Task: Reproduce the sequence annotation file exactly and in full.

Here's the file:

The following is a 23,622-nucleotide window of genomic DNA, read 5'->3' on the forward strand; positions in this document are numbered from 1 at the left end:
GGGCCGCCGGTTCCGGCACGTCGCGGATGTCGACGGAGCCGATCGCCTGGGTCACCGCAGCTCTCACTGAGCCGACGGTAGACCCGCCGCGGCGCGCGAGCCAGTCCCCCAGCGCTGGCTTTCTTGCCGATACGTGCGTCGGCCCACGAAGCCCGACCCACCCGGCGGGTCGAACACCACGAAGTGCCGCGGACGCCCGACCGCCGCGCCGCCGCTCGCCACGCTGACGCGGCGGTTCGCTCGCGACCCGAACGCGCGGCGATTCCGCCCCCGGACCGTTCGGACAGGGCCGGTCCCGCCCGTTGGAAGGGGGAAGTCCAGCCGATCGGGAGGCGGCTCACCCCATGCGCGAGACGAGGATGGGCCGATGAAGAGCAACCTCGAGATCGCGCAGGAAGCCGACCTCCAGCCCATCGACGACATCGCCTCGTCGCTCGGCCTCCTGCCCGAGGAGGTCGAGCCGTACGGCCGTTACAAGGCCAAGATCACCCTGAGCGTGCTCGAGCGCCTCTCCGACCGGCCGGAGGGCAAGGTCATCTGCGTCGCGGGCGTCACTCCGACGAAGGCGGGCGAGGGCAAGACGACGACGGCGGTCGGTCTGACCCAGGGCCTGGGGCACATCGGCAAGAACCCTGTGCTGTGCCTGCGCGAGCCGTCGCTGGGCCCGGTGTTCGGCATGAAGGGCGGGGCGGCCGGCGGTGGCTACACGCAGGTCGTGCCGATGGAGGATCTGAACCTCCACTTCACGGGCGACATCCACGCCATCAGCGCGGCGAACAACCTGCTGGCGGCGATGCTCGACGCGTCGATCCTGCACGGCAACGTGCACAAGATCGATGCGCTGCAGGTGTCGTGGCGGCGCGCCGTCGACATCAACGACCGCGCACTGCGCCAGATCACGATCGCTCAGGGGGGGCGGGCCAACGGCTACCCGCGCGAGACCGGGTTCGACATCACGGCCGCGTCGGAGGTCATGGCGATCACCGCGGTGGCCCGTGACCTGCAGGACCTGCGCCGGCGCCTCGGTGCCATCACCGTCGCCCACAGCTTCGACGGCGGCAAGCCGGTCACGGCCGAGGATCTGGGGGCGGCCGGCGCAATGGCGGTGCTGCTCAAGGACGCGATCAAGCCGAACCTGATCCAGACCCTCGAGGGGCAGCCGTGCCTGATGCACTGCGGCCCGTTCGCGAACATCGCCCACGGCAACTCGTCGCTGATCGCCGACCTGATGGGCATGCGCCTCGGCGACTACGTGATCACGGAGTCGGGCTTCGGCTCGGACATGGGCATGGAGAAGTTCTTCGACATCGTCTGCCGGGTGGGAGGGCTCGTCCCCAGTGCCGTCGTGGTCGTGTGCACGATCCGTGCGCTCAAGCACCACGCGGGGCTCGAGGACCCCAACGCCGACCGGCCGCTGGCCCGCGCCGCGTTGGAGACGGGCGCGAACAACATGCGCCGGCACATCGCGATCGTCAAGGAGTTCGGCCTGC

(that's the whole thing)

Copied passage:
The following is a 23,622-nucleotide window of genomic DNA, read 5'->3' on the forward strand; positions in this document are numbered from 1 at the left end:
GGGCCGCCGGTTCCGGCACGTCGCGGATGTCGACGGAGCCGATCGCCTGGGTCACCGCAGCTCTCACTGAGCCGACGGTAGACCCGCCGCGGCGCGCGAGCCAGTCCCCCAGCGCTGGCTTTCTTGCCGATACGTGCGTCGGCCCACGAAGCCCGACCCACCCGGCGGGTCGAACACCACGAAGTGCCGCGGACGCCCGACCGCCGCGCCGCCGCTCGCCACGCTGACGCGGCGGTTCGCTCGCGACCCGAACGCGCGGCGATTCCGCCCCCGGACCGTTCGGACAGGGCCGGTCCCGCCCGTTGGAAGGGGGAAGTCCAGCCGATCGGGAGGCGGCTCACCCCATGCGCGAGACGAGGATGGGCCGATGAAGAGCAACCTCGAGATCGCGCAGGAAGCCGACCTCCAGCCCATCGACGACATCGCCTCGTCGCTCGGCCTCCTGCCCGAGGAGGTCGAGCCGTACGGCCGTTACAAGGCCAAGATCACCCTGAGCGTGCTCGAGCGCCTCTCCGACCGGCCGGAGGGCAAGGTCATCTGCGTCGCGGGCGTCACTCCGACGAAGGCGGGCGAGGGCAAGACGACGACGGCGGTCGGTCTGACCCAGGGCCTGGGGCACATCGGCAAGAACCCTGTGCTGTGCCTGCGCGAGCCGTCGCTGGGCCCGGTGTTCGGCATGAAGGGCGGGGCGGCCGGCGGTGGCTACACGCAGGTCGTGCCGATGGAGGATCTGAACCTCCACTTCACGGGCGACATCCACGCCATCAGCGCGGCGAACAACCTGCTGGCGGCGATGCTCGACGCGTCGATCCTGCACGGCAACGTGCACAAGATCGATGCGCTGCAGGTGTCGTGGCGGCGCGCCGTCGACATCAACGACCGCGCACTGCGCCAGATCACGATCGCTCAGGGGGGGCGGGCCAACGGCTACCCGCGCGAGACCGGGTTCGACATCACGGCCGCGTCGGAGGTCATGGCGATCACCGCGGTGGCCCGTGACCTGCAGGACCTGCGCCGGCGCCTCGGTGCCATCACCGTCGCCCACAGCTTCGACGGCGGCAAGCCGGTCACGGCCGAGGATCTGGGGGCGGCCGGCGCAATGGCGGTGCTGCTCAAGGACGCGATCAAGCCGAACCTGATCCAGACCCTCGAGGGGCAGCCGTGCCTGATGCACTGCGGCCCGTTCGCGAACATCGCCCACGGCAACTCGTCGCTGATCGCCGACCTGATGGGCATGCGCCTCGGCGACTACGTGATCACGGAGTCGGGCTTCGGCTCGGACATGGGCATGGAGAAGTTCTTCGACATCGTCTGCCGGGTGGGAGGGCTCGTCCCCAGTGCCGTCGTGGTCGTGTGCACGATCCGTGCGCTCAAGCACCACGCGGGGCTCGAGGACCCCAACGCCGACCGGCCGCTGGCCCGCGCCGCGTTGGAGACGGGCGCGAACAACATGCGCCGGCACATCGCGATCGTCAAGGAGTTCGGCCTGC